The dominant characteristic of Political Woman is its moderate, scholarly tone. Eschewing the more radical and polemical stances being taken by contemporaries writing on women’s issues, Kirkpatrick retains throughout a sense of disinterestedness toward her topic. She often lets her interview subjects speak for themselves, summarizing astutely their feelings about their struggles and accomplishments. Only in her conclusion does she move away from her more conservative role as a documentary expert to issue what might be considered a challenge to American society to give women a greater voice in the political process than they had hitherto been accorded.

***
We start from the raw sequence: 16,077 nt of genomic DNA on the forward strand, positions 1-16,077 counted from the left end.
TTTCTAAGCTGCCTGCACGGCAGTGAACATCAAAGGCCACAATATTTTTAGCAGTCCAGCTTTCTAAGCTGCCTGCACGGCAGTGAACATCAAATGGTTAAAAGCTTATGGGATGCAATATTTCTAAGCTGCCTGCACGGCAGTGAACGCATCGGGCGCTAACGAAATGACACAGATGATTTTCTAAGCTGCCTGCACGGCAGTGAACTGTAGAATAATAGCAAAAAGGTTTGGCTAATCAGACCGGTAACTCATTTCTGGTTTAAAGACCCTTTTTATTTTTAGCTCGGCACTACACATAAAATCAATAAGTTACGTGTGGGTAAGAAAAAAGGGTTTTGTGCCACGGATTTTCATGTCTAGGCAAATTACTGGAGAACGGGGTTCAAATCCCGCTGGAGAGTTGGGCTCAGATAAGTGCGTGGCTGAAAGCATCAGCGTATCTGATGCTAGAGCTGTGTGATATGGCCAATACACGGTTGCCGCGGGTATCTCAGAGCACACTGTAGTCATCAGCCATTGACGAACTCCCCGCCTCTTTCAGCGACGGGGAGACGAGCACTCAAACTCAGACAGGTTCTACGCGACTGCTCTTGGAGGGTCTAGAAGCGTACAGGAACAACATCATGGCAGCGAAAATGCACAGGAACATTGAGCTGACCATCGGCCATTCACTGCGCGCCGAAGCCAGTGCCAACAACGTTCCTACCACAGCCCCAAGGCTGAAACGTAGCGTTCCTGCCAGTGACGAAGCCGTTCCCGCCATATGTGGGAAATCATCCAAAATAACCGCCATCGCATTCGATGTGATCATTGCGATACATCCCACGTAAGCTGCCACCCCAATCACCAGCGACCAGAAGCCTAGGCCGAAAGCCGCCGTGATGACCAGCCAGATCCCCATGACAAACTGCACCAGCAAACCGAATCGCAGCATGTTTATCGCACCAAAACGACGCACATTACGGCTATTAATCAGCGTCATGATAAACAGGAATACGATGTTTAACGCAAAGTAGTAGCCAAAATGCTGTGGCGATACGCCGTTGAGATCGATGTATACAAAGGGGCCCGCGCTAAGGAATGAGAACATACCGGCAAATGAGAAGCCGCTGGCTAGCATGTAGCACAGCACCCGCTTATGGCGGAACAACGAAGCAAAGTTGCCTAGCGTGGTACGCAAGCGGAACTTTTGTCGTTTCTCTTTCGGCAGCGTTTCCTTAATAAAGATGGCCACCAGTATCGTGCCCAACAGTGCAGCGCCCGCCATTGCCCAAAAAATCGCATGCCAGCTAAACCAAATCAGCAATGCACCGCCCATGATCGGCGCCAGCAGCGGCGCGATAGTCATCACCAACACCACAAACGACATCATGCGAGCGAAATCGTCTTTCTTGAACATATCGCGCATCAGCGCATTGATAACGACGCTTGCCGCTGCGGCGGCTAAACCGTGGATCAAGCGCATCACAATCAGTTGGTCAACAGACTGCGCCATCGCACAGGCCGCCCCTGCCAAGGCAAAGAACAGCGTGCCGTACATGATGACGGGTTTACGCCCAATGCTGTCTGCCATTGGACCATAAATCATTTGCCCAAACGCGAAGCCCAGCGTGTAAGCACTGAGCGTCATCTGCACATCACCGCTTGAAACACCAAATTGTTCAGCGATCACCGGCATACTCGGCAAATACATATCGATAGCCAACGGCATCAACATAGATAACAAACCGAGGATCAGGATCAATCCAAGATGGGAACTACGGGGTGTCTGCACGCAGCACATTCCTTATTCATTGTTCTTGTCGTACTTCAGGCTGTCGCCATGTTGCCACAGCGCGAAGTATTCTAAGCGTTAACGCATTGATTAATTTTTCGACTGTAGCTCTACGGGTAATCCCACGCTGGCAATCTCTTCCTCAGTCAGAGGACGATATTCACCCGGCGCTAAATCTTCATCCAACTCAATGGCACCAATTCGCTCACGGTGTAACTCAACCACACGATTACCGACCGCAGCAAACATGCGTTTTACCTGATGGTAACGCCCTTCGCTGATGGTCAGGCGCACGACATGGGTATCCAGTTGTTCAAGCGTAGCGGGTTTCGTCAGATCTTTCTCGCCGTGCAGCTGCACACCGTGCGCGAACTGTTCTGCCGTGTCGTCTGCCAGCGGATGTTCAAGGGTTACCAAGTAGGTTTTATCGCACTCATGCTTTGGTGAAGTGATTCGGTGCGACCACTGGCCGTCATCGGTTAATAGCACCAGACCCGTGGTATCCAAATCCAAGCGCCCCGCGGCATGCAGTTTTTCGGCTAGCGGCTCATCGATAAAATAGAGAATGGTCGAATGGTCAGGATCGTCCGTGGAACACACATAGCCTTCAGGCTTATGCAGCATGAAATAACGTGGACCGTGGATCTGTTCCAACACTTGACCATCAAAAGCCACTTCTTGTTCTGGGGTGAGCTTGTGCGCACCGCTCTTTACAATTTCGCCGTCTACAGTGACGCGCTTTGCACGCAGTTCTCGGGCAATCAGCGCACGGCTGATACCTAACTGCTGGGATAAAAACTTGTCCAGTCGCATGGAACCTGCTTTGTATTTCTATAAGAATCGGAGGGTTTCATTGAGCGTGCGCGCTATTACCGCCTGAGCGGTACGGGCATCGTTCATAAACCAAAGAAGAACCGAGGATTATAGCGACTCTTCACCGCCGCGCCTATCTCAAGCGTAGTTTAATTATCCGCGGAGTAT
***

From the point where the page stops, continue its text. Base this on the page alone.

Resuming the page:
As a consequence, the work may be more accurately described as a portrait of “what is” rather than as a declaration of “what ought to be.” The women interviewed for Kirkpatrick’s study had all achieved some level of success in the predominantly male world of politics; it should not be surprising, therefore, to find that many of them had accepted the norms of the society that gave precedence to men in these roles. The result is that many seem to exhibit characteristics of behavior that could be described as accommodating. A majority of these female politicians attributed their success to their ability to remain feminine and to accept the roles assigned to them within the system; they believed that they were serving best by first doing what they were allowed, then advancing, when permitted, into more responsible positions within their parties and legislative assemblies. The underlying message of the book is that...
(The entire section is 654 words.)